Horn Tooting and Strength Finding

I remember the first time I was called arrogant. They didn’t come right out and call me arrogant but I could see through their language. I was ten years old sitting embarrassed in a class of nearly all boys being chastised by the teacher for ‘tooting my own horn’. The phrase was alien to me. All I had said was that I was the best as reading aloud. Nothing was worse than waiting for the kids with poor annunciation to work their way through half a page when I knew I was more qualified and more capable in leading group reading.

Though I didn’t realize it then, this was the day that I knew that making headway in the world was going to require some serious work when self-advocacy would be misconstrued as arrogance. As a team leader I’m all about celebrating our strengths and more importantly, surfacing the talents of those that may not be able to ‘toot their own horn’.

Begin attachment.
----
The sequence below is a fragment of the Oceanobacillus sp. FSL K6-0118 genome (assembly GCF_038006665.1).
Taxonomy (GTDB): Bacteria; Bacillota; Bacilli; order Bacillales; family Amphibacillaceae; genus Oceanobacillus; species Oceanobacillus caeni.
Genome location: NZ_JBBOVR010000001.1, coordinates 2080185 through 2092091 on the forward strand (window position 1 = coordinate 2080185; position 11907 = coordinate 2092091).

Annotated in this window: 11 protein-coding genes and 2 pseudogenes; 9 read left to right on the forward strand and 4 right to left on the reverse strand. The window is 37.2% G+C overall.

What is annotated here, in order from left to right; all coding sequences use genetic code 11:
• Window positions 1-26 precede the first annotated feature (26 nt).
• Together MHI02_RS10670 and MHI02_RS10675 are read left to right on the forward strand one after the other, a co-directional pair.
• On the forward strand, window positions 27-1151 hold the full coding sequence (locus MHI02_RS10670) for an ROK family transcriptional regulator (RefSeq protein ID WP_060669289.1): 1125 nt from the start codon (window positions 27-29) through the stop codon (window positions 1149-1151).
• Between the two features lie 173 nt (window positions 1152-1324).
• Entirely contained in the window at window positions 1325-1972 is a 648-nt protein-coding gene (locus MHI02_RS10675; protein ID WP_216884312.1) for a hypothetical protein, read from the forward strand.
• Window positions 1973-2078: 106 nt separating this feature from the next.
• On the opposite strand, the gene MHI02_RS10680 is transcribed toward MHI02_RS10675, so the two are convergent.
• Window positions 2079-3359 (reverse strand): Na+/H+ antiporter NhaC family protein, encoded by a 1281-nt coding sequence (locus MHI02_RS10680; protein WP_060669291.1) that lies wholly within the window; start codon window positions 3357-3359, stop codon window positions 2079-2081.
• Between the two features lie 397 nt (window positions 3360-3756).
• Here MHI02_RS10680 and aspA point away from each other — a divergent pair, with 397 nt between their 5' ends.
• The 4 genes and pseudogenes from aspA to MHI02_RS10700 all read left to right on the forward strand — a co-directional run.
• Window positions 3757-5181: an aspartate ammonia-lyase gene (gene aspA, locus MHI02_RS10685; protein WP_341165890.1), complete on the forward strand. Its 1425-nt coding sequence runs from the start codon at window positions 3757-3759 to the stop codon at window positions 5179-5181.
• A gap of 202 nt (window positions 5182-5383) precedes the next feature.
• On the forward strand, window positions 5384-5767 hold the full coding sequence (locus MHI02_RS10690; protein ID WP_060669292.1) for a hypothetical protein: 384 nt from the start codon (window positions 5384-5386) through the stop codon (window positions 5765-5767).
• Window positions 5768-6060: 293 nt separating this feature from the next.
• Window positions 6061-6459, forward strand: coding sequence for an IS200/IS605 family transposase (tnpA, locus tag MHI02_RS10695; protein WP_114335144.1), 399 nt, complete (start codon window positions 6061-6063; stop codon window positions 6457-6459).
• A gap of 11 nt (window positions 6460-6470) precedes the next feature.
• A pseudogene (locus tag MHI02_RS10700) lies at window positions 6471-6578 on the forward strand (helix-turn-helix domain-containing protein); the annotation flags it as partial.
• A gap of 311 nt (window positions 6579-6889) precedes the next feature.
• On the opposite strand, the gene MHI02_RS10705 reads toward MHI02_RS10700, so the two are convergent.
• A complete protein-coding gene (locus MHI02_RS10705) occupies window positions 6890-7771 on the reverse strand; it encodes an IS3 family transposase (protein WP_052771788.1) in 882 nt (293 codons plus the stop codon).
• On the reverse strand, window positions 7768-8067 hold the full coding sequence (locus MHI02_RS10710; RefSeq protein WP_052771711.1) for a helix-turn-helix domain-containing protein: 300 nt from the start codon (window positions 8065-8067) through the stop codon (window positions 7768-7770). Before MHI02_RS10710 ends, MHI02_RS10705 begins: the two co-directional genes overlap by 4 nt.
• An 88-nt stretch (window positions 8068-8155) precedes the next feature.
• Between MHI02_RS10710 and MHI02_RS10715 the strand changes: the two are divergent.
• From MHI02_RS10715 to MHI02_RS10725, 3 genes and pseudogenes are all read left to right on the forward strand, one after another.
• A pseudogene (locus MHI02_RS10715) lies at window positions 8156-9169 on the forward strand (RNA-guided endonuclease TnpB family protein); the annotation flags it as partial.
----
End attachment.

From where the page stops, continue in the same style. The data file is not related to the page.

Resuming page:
Celebrating our strengths allows my team to optimally allocate our human resources to the right set of priorities. When I first took lead on my current team we were still stymied by a hesitation to truly claim the things at which we were the best. This would never stand for me and the team I knew we could be. Before our monthly team meeting I assigned each team member a “bandmate”. This was a counterpart somewhere on the team who they would meet with over the course of a few weeks and learn their work strengths. During our monthly meeting each pair of bandmates would “toot each other’s horn” and prepare a slide highlighting their bandmate’s greatest strengths. After a few months of this each member of my team had a solid strength identity within the broader group. This has opened up the pathway for job shifts within the team that might not have come about had we not been tooting each other’s horns.

I still think about that day in fourth grade when young Carin learned the uphill battle it would take to overthrow the classroom norms that would turn into workplace norms. Changing long rooted mores takes courage and the willingness to drive through apprehension. It’s tough to imagine how much of this will go unchanged in our lifetime, but if we start tooting each other’s horns we can raise a mighty sound that will echo across the globe.

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